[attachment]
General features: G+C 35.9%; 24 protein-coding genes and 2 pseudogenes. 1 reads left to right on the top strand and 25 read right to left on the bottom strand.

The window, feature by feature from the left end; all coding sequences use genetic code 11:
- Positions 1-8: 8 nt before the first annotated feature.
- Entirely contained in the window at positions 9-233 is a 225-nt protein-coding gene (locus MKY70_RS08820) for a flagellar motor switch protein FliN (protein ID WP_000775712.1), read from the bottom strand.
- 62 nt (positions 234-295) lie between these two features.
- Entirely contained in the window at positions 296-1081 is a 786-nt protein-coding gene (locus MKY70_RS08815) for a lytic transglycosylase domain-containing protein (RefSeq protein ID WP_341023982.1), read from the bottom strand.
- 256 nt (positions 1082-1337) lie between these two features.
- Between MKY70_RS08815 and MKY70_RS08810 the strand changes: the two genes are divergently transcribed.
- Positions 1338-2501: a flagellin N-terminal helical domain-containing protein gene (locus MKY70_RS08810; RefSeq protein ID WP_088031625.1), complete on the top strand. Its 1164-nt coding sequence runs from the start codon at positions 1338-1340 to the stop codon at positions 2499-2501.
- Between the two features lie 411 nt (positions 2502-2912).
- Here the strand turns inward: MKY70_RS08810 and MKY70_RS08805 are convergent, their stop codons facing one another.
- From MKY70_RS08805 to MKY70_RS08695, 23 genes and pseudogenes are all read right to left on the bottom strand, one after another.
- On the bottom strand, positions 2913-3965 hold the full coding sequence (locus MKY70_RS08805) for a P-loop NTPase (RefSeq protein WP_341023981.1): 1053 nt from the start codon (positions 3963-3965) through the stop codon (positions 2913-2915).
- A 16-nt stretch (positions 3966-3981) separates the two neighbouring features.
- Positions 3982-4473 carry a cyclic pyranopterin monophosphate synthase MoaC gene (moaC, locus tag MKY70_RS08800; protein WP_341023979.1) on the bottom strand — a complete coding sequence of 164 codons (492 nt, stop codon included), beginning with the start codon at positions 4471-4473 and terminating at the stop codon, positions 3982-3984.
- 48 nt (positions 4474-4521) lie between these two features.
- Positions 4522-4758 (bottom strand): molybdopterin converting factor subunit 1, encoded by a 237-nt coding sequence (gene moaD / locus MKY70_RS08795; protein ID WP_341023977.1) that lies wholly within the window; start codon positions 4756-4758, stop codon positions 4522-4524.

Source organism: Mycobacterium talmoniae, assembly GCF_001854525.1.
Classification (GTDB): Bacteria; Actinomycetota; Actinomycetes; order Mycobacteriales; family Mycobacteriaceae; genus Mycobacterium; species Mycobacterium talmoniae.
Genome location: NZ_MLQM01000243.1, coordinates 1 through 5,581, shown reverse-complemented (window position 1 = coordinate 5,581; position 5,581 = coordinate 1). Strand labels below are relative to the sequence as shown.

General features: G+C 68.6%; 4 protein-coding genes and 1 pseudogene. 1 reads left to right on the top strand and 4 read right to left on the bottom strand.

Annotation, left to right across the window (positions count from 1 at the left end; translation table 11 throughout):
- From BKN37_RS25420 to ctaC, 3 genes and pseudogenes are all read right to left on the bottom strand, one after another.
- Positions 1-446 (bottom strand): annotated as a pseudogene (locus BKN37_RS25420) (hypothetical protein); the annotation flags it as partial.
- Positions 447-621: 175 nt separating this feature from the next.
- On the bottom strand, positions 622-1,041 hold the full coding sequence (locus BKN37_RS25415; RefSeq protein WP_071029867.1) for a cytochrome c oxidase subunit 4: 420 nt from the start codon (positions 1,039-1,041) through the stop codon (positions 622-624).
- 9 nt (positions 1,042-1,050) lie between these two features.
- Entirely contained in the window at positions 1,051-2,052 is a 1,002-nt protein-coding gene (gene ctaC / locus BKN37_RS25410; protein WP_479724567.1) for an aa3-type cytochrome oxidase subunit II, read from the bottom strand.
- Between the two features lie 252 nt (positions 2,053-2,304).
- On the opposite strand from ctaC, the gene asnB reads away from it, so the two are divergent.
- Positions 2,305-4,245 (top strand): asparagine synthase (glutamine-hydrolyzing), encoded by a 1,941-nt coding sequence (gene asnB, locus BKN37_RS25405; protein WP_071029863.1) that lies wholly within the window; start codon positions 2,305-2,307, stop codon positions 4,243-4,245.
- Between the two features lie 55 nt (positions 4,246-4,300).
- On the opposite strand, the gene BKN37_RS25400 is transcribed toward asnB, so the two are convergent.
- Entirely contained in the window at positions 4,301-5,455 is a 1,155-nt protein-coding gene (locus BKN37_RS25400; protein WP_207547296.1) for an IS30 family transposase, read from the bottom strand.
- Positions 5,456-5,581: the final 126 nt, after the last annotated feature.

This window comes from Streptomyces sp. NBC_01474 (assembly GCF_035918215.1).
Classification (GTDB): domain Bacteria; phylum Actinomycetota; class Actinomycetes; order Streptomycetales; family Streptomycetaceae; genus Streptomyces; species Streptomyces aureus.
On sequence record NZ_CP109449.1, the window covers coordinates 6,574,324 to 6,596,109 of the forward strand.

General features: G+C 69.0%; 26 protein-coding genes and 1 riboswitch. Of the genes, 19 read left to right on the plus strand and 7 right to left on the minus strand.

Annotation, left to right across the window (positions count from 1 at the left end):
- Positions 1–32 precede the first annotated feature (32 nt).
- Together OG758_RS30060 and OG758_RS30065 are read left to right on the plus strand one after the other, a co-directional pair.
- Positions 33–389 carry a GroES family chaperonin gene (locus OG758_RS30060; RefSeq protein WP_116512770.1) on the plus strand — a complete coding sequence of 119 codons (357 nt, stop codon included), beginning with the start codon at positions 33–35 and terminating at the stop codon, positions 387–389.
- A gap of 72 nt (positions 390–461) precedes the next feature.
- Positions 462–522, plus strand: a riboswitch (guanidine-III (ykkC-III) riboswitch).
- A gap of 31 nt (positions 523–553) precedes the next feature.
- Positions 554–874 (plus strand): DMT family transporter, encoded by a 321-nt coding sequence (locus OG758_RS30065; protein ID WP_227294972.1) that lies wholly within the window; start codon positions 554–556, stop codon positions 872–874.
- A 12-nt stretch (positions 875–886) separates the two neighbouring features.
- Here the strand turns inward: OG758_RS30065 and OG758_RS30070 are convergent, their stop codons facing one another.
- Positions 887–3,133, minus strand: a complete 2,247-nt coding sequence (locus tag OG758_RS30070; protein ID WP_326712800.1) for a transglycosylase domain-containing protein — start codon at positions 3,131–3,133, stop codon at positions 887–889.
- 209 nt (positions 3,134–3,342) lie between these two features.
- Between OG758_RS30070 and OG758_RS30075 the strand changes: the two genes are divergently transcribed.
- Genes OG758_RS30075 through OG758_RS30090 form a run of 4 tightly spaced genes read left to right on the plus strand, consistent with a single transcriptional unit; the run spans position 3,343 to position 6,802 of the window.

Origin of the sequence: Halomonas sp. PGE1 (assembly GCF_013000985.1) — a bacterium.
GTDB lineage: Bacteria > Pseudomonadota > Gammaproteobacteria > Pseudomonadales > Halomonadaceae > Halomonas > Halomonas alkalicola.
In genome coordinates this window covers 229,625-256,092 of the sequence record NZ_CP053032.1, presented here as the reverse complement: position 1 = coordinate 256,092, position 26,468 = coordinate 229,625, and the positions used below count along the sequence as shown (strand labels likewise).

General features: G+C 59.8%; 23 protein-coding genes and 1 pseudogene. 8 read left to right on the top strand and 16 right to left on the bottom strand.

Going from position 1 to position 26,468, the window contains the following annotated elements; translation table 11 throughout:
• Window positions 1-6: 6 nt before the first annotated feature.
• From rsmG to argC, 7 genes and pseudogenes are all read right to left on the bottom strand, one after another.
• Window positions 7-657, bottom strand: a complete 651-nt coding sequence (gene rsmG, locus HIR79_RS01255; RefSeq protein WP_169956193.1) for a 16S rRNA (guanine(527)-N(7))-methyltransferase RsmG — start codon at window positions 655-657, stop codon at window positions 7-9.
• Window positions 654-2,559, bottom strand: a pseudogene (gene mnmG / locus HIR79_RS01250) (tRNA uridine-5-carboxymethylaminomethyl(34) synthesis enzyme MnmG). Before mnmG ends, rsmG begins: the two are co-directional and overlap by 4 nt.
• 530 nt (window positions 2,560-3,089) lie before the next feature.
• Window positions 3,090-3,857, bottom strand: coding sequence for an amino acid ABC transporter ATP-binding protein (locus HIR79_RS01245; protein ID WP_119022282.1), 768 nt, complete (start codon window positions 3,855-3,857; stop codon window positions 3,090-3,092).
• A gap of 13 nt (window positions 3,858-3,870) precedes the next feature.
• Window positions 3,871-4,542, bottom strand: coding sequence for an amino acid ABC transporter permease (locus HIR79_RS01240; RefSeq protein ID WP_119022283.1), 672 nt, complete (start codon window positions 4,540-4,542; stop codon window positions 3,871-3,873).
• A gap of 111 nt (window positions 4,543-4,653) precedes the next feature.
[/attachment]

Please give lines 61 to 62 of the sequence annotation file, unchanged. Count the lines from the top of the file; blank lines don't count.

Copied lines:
• Window positions 7-657, bottom strand: a complete 651-nt coding sequence (gene rsmG, locus HIR79_RS01255; RefSeq protein WP_169956193.1) for a 16S rRNA (guanine(527)-N(7))-methyltransferase RsmG — start codon at window positions 655-657, stop codon at window positions 7-9.
• Window positions 654-2,559, bottom strand: a pseudogene (gene mnmG / locus HIR79_RS01250) (tRNA uridine-5-carboxymethylaminomethyl(34) synthesis enzyme MnmG). Before mnmG ends, rsmG begins: the two are co-directional and overlap by 4 nt.